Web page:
The ECB published research back in December 2022 looking at the impact of rising interest rates on the European banking sector. Their main conclusion was that banks are sound enough to handle the effect of rising interest rates on their balance sheets. However, the ECB also noted that banks need to prepare for longer-term effects related to normalising monetary policy, and they should pay attention to interest rate risk in their asset and liability management.

This is striking in two ways. First, interest rates are likely to be high for the long term, meaning banks need to be prudent. And second, it was interest rate risk that ultimately led to the collapse of Silicon Valley Bank and Signature Bank in the US in March.

On the positive side, the ECB found that Eurozone banks should remain resilient to an interest rate shock, and profitability would increase overall due to an increase in net interest income. But, on the downside, while banks could weather a shallow economic recession in 2023, banks would also need to increase their loan-loss provision rate to take account of how rising interest rates could hurt struggling borrowers.

Overall, the ECB seems happy that systemically important banks in the currency bloc can handle the ECB’s monetary policy tightening. However, they pointed out back in late 2022 that some banks could face trouble as rates continue to rise.

It points out that under a yield curve flattening scenario – where shorter-term rates are significantly higher than longer-term rates – this could cause problems.

If interest rates stay higher for longer, then some smaller banks might face a significant increase in their borrowing costs that wouldn’t be covered by their earning income. This is down to the fact that banks earn interest from long-term loans, but they fund themselves in the short-term lending markets.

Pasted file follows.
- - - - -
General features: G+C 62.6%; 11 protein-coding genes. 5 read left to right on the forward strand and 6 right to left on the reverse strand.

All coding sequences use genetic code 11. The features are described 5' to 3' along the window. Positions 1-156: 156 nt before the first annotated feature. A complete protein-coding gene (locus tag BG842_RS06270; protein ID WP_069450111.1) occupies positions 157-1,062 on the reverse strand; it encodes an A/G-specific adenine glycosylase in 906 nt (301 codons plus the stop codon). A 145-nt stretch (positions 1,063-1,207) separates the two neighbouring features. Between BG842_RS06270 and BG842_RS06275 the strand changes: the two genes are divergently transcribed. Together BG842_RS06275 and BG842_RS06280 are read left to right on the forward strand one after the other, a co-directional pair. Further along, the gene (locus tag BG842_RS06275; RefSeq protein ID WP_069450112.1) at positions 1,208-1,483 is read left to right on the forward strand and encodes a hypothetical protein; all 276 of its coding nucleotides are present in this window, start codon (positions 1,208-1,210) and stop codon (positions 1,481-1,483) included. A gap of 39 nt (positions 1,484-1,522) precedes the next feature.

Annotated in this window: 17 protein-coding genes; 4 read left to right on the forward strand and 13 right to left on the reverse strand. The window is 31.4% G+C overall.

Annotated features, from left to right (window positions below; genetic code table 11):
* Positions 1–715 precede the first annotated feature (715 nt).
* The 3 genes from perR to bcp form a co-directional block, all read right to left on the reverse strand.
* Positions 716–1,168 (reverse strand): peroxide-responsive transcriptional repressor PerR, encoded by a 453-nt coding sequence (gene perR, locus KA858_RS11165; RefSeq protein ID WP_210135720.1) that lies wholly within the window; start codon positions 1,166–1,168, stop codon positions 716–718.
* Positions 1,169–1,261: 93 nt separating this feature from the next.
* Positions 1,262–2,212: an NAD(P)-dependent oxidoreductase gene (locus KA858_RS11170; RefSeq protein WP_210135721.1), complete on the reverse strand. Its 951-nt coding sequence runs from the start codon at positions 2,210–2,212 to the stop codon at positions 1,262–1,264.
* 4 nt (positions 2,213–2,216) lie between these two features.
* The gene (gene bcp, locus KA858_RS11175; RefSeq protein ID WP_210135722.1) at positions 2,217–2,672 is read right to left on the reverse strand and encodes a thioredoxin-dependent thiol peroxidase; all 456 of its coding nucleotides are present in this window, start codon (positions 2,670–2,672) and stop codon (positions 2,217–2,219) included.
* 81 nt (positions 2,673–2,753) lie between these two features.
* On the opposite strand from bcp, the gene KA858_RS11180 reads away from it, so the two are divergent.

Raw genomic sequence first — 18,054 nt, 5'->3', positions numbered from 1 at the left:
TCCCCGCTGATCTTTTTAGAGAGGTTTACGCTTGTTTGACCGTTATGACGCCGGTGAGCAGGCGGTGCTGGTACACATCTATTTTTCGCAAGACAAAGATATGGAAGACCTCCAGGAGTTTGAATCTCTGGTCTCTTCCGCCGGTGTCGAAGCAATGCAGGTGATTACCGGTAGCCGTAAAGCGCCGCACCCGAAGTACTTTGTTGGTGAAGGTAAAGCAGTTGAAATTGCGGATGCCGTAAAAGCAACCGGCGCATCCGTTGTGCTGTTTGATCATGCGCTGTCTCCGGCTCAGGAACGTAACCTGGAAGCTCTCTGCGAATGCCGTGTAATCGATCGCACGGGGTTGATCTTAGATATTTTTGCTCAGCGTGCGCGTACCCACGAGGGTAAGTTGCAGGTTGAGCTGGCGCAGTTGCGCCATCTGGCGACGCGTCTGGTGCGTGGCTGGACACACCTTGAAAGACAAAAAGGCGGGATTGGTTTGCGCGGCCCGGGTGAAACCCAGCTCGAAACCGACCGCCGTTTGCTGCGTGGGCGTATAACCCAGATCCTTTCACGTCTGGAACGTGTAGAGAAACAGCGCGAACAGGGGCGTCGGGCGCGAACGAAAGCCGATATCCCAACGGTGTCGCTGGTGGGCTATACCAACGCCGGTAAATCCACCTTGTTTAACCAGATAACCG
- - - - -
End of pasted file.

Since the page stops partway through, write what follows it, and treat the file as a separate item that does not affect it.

This suggests that the Eurozone’s banking sector faces the same challenges as the US banking sector. Because of the market volatility and upheaval that the collapse of Silicon Valley Bank caused in March, you could assume the same might happen if there was a collapse of a European bank.

A lesson to remember from the past

Sovereign debt risk is the other factor to think about.

Europe’s sovereign debt crisis between 2009 and 2012 caused several countries to require bailouts and threatened the survival of some European banks. Banks had significant holdings of government debt that exposed them to major losses.

Today, European banks have more robust capital positions and larger liquidity buffers, however, there are still risks.

During the pandemic, many countries in the Eurozone issued huge amounts of debt. Because of this, the euro-area debt-to-GDP ratio increased to 100% in 2020, which is higher than the 95% debt-to-GDP ratio reached in the aftermath of the euro-area sovereign debt crisis. This has led to some fears about debt sustainability.

The ECB’s analysis has found that an interest rate shock in the Eurozone, would be more detrimental for countries with higher debts, which is to be expected. As interest rates rise, countries with higher borrowing would see their debt burdens rise, which could heighten their vulnerabilities.

The risk is that this in turn could lead to the market reassessing the risk of these sovereigns, which could put them under more pressure, and lead to a situation like the sovereign debt crisis 10 years ago. The ECB think this could also be problematic for lower-debt countries in the bloc, presumably because they might need to bail out their debt-laden neighbours.

The takeaways for investors